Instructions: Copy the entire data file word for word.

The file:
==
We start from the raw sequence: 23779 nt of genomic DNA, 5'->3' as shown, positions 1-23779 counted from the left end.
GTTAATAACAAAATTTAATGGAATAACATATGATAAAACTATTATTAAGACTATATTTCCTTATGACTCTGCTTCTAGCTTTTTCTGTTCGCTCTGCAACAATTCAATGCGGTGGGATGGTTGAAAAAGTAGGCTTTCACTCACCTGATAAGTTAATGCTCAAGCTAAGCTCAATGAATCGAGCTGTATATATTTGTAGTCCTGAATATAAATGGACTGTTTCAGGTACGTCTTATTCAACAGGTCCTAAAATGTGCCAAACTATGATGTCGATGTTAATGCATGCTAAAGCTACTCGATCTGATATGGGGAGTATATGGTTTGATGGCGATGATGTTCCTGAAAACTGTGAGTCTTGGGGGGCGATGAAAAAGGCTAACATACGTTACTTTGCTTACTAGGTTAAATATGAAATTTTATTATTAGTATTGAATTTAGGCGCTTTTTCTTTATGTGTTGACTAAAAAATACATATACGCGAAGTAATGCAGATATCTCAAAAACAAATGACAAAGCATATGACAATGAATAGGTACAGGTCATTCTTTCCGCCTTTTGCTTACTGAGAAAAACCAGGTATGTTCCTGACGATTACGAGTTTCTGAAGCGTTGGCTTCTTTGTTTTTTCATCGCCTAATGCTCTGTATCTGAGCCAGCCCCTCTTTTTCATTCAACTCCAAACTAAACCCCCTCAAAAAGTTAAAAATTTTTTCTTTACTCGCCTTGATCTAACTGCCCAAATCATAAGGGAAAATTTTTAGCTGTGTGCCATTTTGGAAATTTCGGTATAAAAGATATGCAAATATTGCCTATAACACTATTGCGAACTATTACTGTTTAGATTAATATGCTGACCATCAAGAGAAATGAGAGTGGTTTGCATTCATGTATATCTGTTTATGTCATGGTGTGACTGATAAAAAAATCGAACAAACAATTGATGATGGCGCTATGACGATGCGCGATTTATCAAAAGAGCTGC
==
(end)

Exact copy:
We start from the raw sequence: 23779 nt of genomic DNA, 5'->3' as shown, positions 1-23779 counted from the left end.
GTTAATAACAAAATTTAATGGAATAACATATGATAAAACTATTATTAAGACTATATTTCCTTATGACTCTGCTTCTAGCTTTTTCTGTTCGCTCTGCAACAATTCAATGCGGTGGGATGGTTGAAAAAGTAGGCTTTCACTCACCTGATAAGTTAATGCTCAAGCTAAGCTCAATGAATCGAGCTGTATATATTTGTAGTCCTGAATATAAATGGACTGTTTCAGGTACGTCTTATTCAACAGGTCCTAAAATGTGCCAAACTATGATGTCGATGTTAATGCATGCTAAAGCTACTCGATCTGATATGGGGAGTATATGGTTTGATGGCGATGATGTTCCTGAAAACTGTGAGTCTTGGGGGGCGATGAAAAAGGCTAACATACGTTACTTTGCTTACTAGGTTAAATATGAAATTTTATTATTAGTATTGAATTTAGGCGCTTTTTCTTTATGTGTTGACTAAAAAATACATATACGCGAAGTAATGCAGATATCTCAAAAACAAATGACAAAGCATATGACAATGAATAGGTACAGGTCATTCTTTCCGCCTTTTGCTTACTGAGAAAAACCAGGTATGTTCCTGACGATTACGAGTTTCTGAAGCGTTGGCTTCTTTGTTTTTTCATCGCCTAATGCTCTGTATCTGAGCCAGCCCCTCTTTTTCATTCAACTCCAAACTAAACCCCCTCAAAAAGTTAAAAATTTTTTCTTTACTCGCCTTGATCTAACTGCCCAAATCATAAGGGAAAATTTTTAGCTGTGTGCCATTTTGGAAATTTCGGTATAAAAGATATGCAAATATTGCCTATAACACTATTGCGAACTATTACTGTTTAGATTAATATGCTGACCATCAAGAGAAATGAGAGTGGTTTGCATTCATGTATATCTGTTTATGTCATGGTGTGACTGATAAAAAAATCGAACAAACAATTGATGATGGCGCTATGACGATGCGCGATTTATCAAAAGAGCTGC